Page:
Special Management Areas
The Special Management Area (SMA) label is a locally generated identification designed to flag locations which have specialized management concerns or needs but did not warrant ACEC designation. Generally, the Special Management Areas contain resources or opportunities that warrant a level of management narrowly focused on a localized resource or resource use concern. The guidance provided under the management objective and prescriptions in this chapter are assumed to be sufficient to meeting the resource needs for these areas and further activity level planning is not anticipated. However, further refinement of management prescriptions may be necessary to continue to meet management objectives.
Designation and management prescriptions apply only to public lands and minerals activities on Federally reserved mineral estate. Private lands within or adjacent to SMAC boundaries are not affected by these designations or management prescriptions. Existing permittees and other authorized land uses are recognized as valid and grandfathered rights to the extent applicable under the land use authorization.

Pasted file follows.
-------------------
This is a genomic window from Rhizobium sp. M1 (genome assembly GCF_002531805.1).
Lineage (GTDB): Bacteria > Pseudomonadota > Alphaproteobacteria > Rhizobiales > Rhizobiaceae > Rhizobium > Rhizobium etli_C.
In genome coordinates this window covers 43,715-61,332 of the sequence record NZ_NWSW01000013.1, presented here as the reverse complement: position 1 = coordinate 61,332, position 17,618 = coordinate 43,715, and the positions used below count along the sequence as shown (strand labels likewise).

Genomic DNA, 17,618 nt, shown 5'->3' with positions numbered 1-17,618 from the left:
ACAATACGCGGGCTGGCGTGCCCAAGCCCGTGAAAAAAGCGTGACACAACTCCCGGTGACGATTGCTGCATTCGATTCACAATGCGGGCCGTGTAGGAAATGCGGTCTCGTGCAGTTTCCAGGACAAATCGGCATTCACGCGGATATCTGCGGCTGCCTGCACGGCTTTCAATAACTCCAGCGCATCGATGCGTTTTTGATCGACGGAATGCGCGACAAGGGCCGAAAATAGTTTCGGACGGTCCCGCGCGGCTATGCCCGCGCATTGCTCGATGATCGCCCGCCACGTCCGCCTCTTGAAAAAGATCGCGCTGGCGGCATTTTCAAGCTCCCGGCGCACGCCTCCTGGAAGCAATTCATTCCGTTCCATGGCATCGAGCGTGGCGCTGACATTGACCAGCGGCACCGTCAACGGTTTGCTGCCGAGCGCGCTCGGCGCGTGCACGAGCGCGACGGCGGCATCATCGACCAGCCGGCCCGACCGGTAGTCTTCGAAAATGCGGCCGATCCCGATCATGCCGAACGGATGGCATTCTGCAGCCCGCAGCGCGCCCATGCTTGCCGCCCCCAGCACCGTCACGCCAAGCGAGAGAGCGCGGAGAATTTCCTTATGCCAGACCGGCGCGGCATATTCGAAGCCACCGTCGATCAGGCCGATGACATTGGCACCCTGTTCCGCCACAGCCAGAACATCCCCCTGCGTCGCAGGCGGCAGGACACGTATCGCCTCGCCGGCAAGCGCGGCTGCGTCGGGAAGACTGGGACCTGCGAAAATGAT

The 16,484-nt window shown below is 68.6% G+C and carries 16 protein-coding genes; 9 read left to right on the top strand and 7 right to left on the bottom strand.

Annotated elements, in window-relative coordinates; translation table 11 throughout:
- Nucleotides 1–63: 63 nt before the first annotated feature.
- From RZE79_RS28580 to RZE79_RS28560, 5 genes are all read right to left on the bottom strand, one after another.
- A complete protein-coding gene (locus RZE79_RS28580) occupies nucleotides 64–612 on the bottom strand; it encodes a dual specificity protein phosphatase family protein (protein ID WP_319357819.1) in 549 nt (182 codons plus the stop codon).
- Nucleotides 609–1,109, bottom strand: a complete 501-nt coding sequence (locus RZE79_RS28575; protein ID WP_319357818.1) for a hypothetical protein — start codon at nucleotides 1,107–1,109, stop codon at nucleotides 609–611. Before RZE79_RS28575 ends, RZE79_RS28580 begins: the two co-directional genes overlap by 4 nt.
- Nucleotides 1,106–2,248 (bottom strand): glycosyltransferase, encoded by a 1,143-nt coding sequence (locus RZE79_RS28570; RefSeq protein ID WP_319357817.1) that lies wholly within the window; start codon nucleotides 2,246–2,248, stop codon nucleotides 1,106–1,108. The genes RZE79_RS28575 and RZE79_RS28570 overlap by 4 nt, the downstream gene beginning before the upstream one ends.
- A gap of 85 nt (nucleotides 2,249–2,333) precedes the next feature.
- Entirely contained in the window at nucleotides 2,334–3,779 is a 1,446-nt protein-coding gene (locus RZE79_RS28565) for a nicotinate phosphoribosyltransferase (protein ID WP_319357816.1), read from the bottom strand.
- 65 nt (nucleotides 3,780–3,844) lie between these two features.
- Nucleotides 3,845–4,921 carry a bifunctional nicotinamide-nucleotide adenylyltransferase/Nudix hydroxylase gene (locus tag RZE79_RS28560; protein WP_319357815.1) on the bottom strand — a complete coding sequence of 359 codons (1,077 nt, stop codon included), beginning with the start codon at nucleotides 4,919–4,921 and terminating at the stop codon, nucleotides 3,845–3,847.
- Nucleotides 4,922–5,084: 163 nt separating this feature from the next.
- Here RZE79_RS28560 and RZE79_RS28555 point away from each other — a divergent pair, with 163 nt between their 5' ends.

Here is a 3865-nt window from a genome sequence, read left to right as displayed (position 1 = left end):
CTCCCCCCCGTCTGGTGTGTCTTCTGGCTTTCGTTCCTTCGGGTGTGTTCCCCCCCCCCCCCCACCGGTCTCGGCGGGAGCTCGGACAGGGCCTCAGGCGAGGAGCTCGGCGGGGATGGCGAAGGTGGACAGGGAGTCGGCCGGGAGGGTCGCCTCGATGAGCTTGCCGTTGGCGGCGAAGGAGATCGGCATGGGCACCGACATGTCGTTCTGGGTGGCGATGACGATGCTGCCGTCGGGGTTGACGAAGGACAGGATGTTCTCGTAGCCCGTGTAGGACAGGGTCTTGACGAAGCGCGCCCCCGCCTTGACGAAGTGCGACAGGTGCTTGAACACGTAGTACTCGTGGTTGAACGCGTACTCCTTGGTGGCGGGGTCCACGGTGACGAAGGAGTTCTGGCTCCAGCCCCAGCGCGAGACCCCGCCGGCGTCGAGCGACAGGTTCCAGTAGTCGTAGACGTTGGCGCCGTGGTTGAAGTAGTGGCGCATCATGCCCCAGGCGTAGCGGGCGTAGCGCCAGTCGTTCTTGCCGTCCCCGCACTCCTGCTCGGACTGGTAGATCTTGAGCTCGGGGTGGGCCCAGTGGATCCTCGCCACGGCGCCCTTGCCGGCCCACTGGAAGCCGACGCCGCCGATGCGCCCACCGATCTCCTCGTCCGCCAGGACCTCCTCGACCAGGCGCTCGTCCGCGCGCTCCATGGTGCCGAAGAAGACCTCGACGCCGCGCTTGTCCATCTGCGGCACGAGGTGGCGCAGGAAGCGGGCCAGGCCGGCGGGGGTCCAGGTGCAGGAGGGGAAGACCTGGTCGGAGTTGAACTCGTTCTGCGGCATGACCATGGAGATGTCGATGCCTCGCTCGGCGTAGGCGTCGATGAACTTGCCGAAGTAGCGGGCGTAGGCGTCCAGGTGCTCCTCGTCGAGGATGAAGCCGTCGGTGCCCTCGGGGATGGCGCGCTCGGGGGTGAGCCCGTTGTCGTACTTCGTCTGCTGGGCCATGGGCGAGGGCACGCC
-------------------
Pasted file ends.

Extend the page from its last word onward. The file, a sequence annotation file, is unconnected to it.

In addition to the identification of areas to be designated as SMAs, the SMA outlines management objectives and prescriptions for each SMA. The management objectives and prescriptions provide guidance for the Bureau to implement a resource management regime for the special resources of the area, and in responding to applicants for land use authorizations.
SMA's, with the exception of NCLWMAs, are considered land use authorization avoidance areas. They are known to contain resource values that will pose special constraints for and possible cause for denial of applications for land uses that could not be designed to be compatible with the management objectives and prescriptions for the SMA.
A variety of supporting management activities may be taken to implement the management prescriptions. These generally include: posting boundaries, installing information signs, inventory and monitoring, acquisition of access where appropriate, acquisition of additional lands from willing parties as necessary to meet management objectives, and resolution of unauthorized uses. Support actions unique to an SMA are listed as part of the SMA description.
Fourteen SMAs are identified in the RMP containing approximately 21,500 acres. Two existing NCLWMAs are also carried forward from previous plans. The locations of the SMAs are shown on the Resource Area map included in the map packet. The chart at the end of the chapter summarizes the information presented contained in the individual SMA narratives that follow.
Coast Management Area:
Valley Management Area: